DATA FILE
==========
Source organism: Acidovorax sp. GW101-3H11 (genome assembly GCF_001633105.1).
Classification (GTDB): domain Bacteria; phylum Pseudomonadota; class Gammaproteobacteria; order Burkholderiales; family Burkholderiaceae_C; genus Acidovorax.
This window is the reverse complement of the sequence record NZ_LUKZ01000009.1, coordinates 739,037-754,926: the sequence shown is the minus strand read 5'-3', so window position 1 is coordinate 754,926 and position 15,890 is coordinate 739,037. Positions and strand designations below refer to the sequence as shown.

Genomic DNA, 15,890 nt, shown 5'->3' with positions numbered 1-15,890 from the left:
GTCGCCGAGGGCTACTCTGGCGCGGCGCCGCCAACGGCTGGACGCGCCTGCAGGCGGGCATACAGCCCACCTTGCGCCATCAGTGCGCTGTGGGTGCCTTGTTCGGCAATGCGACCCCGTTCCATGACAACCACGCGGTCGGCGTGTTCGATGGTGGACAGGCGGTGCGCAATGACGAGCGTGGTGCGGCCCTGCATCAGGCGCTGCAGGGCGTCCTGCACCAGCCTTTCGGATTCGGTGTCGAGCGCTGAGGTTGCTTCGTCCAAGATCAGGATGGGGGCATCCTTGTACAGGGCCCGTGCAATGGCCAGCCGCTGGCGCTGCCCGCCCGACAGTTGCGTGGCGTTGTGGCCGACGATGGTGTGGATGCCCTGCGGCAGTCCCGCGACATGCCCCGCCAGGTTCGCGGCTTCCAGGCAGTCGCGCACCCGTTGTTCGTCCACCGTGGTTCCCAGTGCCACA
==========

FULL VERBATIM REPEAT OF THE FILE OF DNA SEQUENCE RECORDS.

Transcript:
Source organism: Acidovorax sp. GW101-3H11 (genome assembly GCF_001633105.1).
Classification (GTDB): domain Bacteria; phylum Pseudomonadota; class Gammaproteobacteria; order Burkholderiales; family Burkholderiaceae_C; genus Acidovorax.
This window is the reverse complement of the sequence record NZ_LUKZ01000009.1, coordinates 739,037-754,926: the sequence shown is the minus strand read 5'-3', so window position 1 is coordinate 754,926 and position 15,890 is coordinate 739,037. Positions and strand designations below refer to the sequence as shown.

Genomic DNA, 15,890 nt, shown 5'->3' with positions numbered 1-15,890 from the left:
GTCGCCGAGGGCTACTCTGGCGCGGCGCCGCCAACGGCTGGACGCGCCTGCAGGCGGGCATACAGCCCACCTTGCGCCATCAGTGCGCTGTGGGTGCCTTGTTCGGCAATGCGACCCCGTTCCATGACAACCACGCGGTCGGCGTGTTCGATGGTGGACAGGCGGTGCGCAATGACGAGCGTGGTGCGGCCCTGCATCAGGCGCTGCAGGGCGTCCTGCACCAGCCTTTCGGATTCGGTGTCGAGCGCTGAGGTTGCTTCGTCCAAGATCAGGATGGGGGCATCCTTGTACAGGGCCCGTGCAATGGCCAGCCGCTGGCGCTGCCCGCCCGACAGTTGCGTGGCGTTGTGGCCGACGATGGTGTGGATGCCCTGCGGCAGTCCCGCGACATGCCCCGCCAGGTTCGCGGCTTCCAGGCAGTCGCGCACCCGTTGTTCGTCCACCGTGGTTCCCAGTGCCACA